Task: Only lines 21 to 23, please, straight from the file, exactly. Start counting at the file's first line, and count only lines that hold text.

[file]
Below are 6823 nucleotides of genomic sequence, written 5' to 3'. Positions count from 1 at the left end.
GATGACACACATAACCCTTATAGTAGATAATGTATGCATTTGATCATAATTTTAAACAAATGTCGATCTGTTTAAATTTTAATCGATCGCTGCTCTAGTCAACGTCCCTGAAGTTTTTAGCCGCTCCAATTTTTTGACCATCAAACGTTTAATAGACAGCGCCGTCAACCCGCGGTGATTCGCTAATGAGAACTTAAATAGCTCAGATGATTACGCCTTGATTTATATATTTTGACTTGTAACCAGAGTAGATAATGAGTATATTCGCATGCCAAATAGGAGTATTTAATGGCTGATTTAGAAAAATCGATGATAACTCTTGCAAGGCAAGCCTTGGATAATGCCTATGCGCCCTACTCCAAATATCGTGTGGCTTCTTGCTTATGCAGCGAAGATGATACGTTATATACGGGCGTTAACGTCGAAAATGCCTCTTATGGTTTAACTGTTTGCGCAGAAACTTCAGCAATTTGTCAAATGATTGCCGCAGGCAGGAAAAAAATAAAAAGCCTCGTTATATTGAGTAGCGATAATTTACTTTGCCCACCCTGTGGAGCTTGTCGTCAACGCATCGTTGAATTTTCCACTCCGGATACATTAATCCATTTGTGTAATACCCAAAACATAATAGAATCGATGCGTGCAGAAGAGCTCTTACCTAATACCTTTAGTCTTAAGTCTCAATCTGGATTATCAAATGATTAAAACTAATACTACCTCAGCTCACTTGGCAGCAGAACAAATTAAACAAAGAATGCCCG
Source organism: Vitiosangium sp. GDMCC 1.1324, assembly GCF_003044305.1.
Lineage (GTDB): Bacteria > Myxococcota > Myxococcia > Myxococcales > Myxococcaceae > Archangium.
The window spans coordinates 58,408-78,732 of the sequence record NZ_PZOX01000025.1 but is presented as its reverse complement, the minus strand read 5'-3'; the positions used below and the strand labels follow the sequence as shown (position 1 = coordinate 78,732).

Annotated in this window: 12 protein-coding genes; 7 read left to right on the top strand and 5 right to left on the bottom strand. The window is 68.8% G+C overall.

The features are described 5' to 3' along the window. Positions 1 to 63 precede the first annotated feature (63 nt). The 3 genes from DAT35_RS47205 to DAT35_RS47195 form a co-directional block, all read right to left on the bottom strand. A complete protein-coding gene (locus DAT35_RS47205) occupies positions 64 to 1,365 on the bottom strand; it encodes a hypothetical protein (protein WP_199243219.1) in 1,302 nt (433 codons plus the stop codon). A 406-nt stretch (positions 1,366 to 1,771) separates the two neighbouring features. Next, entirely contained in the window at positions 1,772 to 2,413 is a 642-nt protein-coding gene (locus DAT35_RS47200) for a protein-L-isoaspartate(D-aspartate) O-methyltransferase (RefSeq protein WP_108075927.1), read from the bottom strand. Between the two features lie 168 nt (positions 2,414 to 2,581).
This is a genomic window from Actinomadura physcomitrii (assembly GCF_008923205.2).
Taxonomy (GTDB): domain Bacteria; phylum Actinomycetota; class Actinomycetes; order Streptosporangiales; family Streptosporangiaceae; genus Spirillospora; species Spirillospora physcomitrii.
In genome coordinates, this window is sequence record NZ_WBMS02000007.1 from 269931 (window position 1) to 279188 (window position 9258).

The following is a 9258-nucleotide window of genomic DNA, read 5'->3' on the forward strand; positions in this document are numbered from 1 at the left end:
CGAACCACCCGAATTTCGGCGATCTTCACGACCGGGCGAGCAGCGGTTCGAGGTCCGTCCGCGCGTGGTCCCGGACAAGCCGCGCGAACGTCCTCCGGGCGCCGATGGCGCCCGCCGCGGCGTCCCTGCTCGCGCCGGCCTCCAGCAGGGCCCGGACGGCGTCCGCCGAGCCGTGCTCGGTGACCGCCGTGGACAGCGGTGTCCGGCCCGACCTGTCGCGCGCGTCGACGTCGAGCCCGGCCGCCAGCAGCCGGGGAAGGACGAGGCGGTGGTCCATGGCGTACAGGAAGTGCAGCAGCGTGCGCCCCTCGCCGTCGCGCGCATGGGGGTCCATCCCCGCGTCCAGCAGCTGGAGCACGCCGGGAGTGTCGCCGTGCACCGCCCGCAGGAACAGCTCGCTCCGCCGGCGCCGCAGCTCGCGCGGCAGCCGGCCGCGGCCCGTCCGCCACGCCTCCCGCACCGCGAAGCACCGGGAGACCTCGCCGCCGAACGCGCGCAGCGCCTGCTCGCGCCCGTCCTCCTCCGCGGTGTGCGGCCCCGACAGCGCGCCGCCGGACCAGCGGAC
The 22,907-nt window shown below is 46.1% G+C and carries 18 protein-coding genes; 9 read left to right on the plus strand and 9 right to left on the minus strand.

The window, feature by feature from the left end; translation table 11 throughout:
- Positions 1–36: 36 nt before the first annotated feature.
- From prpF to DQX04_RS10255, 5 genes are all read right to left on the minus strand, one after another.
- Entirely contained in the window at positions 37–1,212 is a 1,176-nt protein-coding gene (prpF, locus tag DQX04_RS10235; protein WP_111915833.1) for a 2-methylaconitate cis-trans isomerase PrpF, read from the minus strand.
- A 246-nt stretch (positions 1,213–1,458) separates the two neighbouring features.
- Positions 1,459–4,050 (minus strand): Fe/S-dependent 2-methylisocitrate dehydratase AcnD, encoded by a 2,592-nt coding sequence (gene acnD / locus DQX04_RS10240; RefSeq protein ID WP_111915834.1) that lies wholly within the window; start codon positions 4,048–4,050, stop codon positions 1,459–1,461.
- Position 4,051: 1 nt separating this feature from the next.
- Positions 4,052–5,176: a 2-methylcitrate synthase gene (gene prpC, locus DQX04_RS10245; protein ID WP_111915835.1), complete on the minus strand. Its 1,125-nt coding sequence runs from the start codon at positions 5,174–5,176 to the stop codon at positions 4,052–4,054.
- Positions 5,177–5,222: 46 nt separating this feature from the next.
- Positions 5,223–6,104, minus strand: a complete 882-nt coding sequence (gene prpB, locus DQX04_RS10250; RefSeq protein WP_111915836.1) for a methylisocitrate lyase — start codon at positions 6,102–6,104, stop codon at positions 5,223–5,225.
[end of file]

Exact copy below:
- Positions 4,052–5,176: a 2-methylcitrate synthase gene (gene prpC, locus DQX04_RS10245; protein ID WP_111915835.1), complete on the minus strand. Its 1,125-nt coding sequence runs from the start codon at positions 5,174–5,176 to the stop codon at positions 4,052–4,054.
- Positions 5,177–5,222: 46 nt separating this feature from the next.
- Positions 5,223–6,104, minus strand: a complete 882-nt coding sequence (gene prpB, locus DQX04_RS10250; RefSeq protein WP_111915836.1) for a methylisocitrate lyase — start codon at positions 6,102–6,104, stop codon at positions 5,223–5,225.